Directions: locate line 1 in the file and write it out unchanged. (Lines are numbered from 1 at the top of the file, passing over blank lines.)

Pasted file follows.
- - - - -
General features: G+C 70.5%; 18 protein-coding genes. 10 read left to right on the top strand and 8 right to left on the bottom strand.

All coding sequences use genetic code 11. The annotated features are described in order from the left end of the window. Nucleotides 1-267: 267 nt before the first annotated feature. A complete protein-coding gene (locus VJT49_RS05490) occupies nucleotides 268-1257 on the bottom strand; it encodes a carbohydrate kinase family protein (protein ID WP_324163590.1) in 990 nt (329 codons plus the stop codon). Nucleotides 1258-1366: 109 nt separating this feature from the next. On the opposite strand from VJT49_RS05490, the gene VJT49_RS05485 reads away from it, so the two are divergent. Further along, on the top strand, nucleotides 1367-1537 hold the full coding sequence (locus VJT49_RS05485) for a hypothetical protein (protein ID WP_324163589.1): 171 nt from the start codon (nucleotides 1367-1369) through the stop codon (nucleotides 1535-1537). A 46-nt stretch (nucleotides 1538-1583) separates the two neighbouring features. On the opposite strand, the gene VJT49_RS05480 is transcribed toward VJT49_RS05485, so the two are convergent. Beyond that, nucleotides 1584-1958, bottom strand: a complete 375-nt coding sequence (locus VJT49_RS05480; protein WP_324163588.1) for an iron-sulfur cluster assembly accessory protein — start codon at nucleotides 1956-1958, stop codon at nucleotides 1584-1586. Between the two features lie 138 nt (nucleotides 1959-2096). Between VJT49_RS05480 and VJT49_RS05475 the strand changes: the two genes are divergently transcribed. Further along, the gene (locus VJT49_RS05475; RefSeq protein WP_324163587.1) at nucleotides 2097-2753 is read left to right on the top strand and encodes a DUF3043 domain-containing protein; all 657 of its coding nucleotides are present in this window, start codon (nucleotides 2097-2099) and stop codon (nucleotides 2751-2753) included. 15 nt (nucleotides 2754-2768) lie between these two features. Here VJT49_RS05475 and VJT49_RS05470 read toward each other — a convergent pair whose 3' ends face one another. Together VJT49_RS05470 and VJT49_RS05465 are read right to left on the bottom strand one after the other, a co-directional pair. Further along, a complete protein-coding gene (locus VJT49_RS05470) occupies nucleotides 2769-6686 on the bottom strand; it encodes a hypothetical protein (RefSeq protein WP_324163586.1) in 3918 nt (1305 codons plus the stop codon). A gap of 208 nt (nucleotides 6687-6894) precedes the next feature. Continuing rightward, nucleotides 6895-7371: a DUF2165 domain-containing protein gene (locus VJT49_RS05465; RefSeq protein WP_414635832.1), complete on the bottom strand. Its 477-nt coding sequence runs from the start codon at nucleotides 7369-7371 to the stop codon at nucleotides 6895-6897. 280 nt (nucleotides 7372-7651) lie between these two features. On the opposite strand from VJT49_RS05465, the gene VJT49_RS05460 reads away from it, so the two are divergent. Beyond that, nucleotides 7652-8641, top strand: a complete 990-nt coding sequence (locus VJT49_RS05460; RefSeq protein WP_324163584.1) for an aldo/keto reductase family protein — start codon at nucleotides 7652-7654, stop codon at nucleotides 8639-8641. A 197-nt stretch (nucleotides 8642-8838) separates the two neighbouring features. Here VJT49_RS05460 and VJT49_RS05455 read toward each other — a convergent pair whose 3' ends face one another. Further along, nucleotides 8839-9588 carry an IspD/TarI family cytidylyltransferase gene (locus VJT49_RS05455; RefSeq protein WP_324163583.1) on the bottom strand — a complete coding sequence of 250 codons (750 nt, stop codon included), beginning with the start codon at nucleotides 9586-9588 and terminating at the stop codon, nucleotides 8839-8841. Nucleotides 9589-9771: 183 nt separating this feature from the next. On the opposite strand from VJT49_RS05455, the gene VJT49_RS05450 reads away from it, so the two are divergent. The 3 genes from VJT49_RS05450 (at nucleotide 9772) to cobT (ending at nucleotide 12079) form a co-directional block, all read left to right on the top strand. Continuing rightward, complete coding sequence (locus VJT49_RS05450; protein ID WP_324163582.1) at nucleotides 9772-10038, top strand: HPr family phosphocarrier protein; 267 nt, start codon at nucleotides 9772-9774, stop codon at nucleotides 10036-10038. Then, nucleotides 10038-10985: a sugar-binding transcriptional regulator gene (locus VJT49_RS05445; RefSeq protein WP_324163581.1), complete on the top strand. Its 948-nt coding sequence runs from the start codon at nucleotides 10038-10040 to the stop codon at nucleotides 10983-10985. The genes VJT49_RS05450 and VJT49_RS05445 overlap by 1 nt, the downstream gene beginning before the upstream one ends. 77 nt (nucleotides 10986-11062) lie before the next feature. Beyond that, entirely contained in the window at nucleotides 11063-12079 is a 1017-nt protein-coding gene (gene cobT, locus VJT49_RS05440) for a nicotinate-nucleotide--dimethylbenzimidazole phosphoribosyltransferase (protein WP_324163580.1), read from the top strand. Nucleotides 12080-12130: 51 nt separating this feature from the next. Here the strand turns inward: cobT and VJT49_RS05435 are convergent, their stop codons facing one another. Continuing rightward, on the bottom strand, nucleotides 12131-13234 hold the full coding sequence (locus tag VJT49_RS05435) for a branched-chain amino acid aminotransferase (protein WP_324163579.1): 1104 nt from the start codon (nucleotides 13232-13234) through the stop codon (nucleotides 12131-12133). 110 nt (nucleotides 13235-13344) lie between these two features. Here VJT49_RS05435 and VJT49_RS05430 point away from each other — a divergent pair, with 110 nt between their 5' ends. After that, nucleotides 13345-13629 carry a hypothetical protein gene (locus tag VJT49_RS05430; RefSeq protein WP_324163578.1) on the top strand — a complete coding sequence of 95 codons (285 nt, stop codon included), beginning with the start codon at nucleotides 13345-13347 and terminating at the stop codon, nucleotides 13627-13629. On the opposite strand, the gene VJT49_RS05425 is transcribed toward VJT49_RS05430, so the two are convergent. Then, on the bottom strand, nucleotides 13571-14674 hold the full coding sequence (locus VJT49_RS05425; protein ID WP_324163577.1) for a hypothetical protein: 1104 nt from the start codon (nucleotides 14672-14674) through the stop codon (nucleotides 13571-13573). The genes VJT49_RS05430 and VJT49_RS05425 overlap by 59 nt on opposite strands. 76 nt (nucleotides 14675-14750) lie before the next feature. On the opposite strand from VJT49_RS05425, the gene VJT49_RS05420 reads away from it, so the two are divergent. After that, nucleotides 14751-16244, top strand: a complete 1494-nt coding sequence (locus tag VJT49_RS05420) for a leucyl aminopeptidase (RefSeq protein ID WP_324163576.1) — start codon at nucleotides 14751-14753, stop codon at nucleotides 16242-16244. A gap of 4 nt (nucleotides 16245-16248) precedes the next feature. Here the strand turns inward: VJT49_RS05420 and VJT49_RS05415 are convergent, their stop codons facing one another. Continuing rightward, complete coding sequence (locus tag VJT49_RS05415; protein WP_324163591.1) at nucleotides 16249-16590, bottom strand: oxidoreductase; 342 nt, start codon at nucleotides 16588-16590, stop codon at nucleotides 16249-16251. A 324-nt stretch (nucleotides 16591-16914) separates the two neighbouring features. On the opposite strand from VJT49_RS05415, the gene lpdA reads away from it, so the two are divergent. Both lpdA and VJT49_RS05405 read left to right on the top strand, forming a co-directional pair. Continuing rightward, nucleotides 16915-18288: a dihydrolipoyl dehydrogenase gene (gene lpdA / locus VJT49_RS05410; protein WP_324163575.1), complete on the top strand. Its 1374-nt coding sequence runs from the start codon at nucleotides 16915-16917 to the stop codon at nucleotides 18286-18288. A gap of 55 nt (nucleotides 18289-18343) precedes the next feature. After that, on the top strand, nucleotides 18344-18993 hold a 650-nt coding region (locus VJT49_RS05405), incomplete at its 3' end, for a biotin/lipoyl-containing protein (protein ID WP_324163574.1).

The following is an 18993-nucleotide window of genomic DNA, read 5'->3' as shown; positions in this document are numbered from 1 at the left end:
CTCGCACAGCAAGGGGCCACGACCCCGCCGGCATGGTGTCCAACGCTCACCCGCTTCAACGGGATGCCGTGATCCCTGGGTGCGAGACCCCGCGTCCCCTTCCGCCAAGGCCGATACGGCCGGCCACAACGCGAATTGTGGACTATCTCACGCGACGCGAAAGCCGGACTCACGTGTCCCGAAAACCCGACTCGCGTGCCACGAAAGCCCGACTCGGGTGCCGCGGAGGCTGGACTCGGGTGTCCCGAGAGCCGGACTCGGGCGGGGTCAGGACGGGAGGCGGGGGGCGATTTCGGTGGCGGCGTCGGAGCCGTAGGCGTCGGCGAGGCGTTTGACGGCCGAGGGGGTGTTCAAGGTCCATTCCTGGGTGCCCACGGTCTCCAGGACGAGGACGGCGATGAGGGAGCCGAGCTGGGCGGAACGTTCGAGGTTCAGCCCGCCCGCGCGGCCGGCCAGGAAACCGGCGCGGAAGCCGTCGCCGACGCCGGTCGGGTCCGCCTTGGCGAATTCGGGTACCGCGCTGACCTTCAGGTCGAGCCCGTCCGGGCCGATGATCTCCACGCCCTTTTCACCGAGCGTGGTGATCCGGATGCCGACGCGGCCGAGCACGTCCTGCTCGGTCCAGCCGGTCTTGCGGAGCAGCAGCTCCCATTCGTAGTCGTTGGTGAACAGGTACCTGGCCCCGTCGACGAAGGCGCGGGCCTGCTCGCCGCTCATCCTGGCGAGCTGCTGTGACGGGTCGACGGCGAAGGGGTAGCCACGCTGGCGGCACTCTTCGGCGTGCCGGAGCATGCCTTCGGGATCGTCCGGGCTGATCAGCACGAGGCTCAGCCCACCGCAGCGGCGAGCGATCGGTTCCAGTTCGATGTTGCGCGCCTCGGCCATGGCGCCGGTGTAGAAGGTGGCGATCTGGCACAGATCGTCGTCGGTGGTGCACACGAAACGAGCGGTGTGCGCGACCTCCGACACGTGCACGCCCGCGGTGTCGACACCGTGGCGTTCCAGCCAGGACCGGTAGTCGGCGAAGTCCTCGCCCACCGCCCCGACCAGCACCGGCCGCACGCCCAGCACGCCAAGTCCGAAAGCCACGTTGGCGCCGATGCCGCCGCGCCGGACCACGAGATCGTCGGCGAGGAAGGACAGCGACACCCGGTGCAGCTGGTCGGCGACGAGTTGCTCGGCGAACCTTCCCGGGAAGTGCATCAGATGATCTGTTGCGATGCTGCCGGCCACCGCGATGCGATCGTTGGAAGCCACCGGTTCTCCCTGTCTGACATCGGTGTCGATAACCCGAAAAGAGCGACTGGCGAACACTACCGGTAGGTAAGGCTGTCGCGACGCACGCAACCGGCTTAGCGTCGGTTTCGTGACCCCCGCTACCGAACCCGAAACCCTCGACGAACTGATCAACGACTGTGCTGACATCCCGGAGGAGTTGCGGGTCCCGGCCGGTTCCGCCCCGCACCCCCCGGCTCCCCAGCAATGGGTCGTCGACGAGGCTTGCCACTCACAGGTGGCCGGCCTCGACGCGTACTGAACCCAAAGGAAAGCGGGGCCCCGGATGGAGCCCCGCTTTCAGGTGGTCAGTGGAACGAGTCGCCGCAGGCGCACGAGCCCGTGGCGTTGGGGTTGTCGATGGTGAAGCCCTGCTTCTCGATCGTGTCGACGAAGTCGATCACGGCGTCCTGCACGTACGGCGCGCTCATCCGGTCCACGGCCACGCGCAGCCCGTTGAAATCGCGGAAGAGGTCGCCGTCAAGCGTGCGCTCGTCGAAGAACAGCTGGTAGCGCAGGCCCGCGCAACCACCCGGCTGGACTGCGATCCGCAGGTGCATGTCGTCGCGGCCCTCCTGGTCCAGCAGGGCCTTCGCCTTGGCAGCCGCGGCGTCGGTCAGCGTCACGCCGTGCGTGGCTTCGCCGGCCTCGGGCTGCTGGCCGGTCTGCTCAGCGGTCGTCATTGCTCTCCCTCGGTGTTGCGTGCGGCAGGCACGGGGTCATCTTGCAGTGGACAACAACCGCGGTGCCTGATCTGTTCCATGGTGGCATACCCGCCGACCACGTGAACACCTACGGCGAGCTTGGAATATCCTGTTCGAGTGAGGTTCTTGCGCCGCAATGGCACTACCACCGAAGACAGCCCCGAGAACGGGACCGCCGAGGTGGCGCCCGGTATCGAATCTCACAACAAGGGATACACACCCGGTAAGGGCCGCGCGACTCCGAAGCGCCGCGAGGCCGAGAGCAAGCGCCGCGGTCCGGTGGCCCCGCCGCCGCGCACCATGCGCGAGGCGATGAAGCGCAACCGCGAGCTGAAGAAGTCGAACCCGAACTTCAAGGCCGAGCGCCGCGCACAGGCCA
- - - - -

General features: G+C 70.5%; 18 protein-coding genes. 10 read left to right on the top strand and 8 right to left on the bottom strand.